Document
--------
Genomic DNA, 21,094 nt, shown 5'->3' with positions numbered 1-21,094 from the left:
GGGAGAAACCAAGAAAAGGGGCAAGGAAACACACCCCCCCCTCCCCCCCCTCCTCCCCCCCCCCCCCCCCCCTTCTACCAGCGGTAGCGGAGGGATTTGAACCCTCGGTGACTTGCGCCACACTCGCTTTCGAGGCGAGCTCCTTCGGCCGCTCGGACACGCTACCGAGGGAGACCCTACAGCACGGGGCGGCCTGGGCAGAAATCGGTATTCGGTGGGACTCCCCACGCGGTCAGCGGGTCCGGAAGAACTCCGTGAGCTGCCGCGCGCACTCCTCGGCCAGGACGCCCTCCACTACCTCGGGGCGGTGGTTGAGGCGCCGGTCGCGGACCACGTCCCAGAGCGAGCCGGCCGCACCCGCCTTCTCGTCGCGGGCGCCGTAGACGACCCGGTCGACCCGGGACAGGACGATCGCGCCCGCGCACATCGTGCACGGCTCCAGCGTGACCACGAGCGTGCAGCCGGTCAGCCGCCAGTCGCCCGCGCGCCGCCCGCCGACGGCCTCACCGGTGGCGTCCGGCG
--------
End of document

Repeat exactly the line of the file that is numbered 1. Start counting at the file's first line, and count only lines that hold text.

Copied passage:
Genomic DNA, 21,094 nt, shown 5'->3' with positions numbered 1-21,094 from the left: